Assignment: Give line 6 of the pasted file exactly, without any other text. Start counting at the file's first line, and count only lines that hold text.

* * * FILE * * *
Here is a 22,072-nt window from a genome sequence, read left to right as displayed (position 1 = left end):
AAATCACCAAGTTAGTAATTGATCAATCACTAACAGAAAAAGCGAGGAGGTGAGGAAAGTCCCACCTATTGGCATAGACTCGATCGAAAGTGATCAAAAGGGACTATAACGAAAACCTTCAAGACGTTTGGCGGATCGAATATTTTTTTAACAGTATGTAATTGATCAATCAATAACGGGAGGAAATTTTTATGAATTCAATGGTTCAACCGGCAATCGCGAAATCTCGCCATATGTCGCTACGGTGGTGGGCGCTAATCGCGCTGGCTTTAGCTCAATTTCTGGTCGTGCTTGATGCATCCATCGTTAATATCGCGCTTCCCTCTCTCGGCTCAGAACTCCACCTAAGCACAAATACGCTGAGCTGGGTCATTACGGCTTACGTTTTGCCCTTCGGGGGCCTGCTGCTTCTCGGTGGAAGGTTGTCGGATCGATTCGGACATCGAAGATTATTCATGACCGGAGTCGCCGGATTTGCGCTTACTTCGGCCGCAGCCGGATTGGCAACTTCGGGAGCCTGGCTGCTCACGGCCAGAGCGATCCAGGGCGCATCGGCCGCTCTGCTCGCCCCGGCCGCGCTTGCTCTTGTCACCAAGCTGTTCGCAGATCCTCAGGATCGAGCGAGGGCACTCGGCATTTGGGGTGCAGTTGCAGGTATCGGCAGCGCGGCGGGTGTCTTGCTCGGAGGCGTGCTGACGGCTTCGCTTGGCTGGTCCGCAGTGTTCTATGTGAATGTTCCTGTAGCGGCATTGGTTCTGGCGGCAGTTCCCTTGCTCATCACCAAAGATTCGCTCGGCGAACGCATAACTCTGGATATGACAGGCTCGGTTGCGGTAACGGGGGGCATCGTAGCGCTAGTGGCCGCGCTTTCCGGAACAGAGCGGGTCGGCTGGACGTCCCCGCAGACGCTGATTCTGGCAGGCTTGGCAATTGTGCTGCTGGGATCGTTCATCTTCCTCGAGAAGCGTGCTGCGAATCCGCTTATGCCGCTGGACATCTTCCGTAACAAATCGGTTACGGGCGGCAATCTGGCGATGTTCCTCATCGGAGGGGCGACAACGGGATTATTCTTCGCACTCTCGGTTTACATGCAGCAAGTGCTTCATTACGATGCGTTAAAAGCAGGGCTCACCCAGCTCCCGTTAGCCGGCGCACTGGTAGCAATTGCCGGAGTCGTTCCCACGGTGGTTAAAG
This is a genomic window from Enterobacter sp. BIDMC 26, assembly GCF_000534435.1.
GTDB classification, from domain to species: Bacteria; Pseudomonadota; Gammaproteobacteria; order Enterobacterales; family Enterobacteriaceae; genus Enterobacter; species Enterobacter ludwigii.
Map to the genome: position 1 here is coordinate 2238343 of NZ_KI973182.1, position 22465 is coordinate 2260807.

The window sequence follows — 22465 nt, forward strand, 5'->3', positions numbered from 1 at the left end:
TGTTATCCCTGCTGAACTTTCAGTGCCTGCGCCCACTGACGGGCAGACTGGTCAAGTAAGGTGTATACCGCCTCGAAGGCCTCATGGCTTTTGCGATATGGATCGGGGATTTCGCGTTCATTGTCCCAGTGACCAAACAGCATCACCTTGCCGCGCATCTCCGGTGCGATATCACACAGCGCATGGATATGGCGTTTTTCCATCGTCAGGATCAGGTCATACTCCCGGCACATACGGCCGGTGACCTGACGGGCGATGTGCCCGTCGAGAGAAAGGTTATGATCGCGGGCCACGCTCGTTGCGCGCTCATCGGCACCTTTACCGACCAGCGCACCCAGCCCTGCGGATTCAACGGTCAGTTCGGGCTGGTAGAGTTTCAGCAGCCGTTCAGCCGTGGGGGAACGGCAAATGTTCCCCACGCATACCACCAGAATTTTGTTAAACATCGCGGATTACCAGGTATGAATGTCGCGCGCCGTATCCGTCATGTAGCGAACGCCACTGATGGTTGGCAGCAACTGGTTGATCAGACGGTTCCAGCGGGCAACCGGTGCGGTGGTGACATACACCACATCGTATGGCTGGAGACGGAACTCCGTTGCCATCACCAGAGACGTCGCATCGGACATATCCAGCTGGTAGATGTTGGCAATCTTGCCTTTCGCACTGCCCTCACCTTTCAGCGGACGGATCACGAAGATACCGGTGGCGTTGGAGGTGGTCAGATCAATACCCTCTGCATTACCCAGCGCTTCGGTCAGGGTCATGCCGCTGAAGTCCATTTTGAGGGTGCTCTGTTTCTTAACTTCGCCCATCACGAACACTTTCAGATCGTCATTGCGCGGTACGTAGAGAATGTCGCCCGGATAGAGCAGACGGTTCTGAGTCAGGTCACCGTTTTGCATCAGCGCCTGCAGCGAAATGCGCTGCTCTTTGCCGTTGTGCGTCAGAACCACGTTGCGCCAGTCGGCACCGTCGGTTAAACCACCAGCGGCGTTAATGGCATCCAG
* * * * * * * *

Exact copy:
The window sequence follows — 22465 nt, forward strand, 5'->3', positions numbered from 1 at the left end: